And that wouldn’t make him the best pick in this draft, Mr Feaster. Not by a longshot.

    What a wreckless statement to make to an already-upset and pessimistic fanbase….

  • thymebalm

    What do we want to see from Jankowski in the USHL next year?

    If he was drafted as a rising talent, I’m interested in next years stats more than last year’s.

    Players that turned NHL success drafted in the 1st round from USHL:

    Kyle Okposo 50GP 27G-31A-58P 1.16PPG

    Joe Pavelski 60GP 36G-33A-69P 1.15PPG

    Thomas Vanek 56GP 46G-45A-91P 1.63PPG

    David Backes 57GP 28G-41A-69P 1.21PPG (2nd round)

    Paul Stastny 56 GP 30G-47A-77P 1.38PPG

    Blake Wheeler 58GP 19G-28A-47P 0.81PPG

    Phil Housley 16GP 13G-13A-26P 1.62PPG

    I realize that Jankowski’s numbers are going to be post-draft and not pre-draft, but let’s just test this out.

    The average PPG rate for these USHL players is 1.25.

    That has to be the target range for Jankowski next year. If he can produce around that level in the USHL… we’ll have a way clearer picture of what kind of prospect we have.

  • RexLibris

    First off, Kent, great article. Very good analysis and some good background work here. Not inspiring, for Flames fans, but as an ad hoc NHLE comparison it does put things into context.

    Which leads me to my second point…


    I totally agree. One of the biggest issues I had with this pick was what Feaster said about the player, and the selection process, after the fact. Saying that a high school kid will become the best player taken in the draft and then quickly saying that this was Weisbrod’s pick is just blatantly irresponsible. He is laying so much hope and pressure at the feet of such a young and inexperienced young man and then handing off the possible repercussions to his subordinate.

    I know he was probably thinking that he was giving credit where it was due, but the best thing would have been to say that Jankowksi is a good player and they feel a wise investment for the long term. Not spout off about him being Joe Nieuwendyk.

    Saying that it was Weisbrod’s pick just means, in the end, that if things go sour (and with a pick this risky that is obviously a strong possibility) it is someone else’s fault.

    He ought to have kept his mouth shut on potential and just said that he and his entire staff chose Jankowski. Feaster strikes me, more and more, as someone who, when he speaks, is trying to convince the listener that he is the smartest person in the room.

    Anyway, I hope Jankowski has an NHL career and I hope that he can manage the pressure that will undoubtedly come in the next few years.

  • Feaster’s dyslexic and somehow got Gretzky and Jankowski mixed up.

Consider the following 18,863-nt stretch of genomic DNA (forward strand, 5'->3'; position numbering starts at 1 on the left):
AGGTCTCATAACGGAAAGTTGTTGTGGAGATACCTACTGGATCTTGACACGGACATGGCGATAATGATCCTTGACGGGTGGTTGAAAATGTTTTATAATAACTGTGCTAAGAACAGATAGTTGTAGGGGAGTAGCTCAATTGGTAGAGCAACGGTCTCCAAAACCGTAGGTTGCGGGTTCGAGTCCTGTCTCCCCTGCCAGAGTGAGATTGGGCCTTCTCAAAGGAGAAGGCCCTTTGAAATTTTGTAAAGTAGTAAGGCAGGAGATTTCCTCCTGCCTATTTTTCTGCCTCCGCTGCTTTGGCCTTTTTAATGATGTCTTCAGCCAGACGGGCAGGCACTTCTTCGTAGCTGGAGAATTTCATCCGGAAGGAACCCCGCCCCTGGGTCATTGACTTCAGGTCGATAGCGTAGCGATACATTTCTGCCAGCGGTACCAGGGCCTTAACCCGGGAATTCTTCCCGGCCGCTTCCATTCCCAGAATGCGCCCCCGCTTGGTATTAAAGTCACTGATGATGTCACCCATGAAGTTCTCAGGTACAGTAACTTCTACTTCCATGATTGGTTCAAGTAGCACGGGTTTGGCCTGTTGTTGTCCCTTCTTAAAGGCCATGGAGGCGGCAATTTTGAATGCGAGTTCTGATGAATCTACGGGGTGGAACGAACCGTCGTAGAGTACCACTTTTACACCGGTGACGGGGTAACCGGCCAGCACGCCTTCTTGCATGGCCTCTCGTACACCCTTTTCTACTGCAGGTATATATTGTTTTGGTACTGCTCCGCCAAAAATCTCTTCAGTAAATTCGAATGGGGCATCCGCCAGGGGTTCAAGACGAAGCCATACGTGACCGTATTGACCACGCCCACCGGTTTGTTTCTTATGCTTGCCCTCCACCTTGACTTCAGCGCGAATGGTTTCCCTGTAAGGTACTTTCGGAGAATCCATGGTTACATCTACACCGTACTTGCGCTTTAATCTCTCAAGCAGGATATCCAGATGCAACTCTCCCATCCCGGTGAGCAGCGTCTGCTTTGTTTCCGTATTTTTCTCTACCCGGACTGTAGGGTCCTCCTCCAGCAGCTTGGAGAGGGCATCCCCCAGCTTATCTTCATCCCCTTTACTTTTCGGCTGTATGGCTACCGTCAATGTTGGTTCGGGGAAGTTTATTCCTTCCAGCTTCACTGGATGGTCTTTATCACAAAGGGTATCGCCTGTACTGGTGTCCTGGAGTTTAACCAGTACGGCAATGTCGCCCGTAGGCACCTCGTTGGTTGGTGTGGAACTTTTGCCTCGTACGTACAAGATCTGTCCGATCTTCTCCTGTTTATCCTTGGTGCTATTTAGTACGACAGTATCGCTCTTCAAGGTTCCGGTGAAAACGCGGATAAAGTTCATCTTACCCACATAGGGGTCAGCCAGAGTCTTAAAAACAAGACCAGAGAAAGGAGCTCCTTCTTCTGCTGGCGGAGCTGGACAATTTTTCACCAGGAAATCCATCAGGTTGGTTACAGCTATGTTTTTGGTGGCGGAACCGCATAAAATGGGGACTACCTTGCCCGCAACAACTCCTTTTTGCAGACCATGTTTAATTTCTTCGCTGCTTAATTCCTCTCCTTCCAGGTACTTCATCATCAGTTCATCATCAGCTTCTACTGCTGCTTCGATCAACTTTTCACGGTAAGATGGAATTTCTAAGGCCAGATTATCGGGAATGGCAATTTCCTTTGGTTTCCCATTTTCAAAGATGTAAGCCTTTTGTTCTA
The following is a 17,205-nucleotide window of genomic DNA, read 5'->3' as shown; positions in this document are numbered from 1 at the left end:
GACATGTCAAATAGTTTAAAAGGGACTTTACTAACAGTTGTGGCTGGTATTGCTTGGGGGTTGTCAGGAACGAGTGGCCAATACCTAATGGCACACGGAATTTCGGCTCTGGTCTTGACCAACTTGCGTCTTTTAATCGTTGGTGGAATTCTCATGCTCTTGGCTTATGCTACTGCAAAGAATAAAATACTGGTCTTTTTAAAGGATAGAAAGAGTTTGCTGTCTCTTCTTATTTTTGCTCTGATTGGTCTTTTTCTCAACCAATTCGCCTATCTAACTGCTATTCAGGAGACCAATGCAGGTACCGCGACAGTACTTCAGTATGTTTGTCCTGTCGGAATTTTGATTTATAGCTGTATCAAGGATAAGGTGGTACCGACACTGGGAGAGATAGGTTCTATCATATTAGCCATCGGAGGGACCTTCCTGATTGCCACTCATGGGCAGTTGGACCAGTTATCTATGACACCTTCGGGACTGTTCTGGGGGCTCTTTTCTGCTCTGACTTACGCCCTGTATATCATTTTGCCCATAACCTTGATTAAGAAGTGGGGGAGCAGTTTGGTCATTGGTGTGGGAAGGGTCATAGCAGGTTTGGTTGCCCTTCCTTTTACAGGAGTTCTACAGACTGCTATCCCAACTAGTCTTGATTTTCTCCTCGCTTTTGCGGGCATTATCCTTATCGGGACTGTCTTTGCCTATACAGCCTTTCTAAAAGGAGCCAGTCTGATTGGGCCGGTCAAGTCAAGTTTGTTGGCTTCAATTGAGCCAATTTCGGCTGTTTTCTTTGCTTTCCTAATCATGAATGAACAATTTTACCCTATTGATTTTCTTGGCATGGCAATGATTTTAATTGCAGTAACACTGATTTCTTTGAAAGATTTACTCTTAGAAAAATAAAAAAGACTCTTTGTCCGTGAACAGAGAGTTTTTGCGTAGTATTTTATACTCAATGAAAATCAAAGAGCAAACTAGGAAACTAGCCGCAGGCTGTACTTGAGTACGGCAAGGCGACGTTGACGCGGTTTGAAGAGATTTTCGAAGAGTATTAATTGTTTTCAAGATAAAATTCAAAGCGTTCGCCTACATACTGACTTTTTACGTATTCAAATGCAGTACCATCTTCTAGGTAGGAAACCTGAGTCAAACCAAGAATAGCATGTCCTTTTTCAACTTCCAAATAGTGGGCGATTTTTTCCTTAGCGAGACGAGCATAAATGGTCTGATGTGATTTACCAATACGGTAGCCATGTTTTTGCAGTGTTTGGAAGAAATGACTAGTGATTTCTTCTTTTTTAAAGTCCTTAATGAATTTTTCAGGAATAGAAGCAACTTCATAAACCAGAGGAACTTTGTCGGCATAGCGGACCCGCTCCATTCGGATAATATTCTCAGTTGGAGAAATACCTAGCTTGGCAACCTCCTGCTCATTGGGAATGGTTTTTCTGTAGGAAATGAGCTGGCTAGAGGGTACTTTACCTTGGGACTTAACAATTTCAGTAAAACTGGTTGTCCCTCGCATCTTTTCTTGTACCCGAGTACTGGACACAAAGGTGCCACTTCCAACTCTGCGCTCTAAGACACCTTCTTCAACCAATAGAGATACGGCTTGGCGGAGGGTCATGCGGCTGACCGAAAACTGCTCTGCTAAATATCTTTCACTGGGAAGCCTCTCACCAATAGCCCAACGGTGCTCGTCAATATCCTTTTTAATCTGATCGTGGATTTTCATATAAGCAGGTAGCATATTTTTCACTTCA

This kid, on paper, seems to have the right stuff to be an awesome player. He also has a name that, for first rounders, sounds like a total flameout (see: Krahn, Brent and Daigle, Alexander). We will certainly have to wait a couple years before we ever find out whether Jankowski over Girgenson/Maatta/Finn et al. was the right decision.

    Certainly, the statement that in “10 years this kid will be the best of this draft” is far reaching, AT BEST. In all likelihood, Feaster and Weisbrod will never have to face the music on this proclamation, as both will probably have been run out of town long before then.

  • T&A4Flames

    My problem with the draft is not that Jankowski is a good kid or that he has potential. I’ve listened to Pat Steinberg defend the move all day today. But I just dont get it. Feaster said they were going to go best player available, by their list. You cant tell me that even the flames list had Jankowski ahead of Teravainen, Ceci, or Maata. Teravainen was top ten on almost everyone else’s draft lists. Only Craig Button had Jankowski in the top 20 and he still had Teravainen 5th. The 2nd rounder is a whatever pick, defensive defensemen that may or may not have the talent to make the NHL. I have been a feaster supporter for the most part, but I think they are off on this one. I think they fell in love with a certain guy and were going to pick him regardless, rather than do what they said they would do and “pick the best player available.”

  • everton fc

    jankowski is a very big gamble. i wonder how much this pick was motivated by family ties. as for the minny high school loop, its a good league but is a step above aaa minor midget and a step or two below the lower junior loops. i wonder why jankowski didnt go the ophl route. his minor midget ohl draft stats are not very impressive. stanstead by all means isnt a notre dame or a shattuck program by any means, dont they play against elite academy a bit?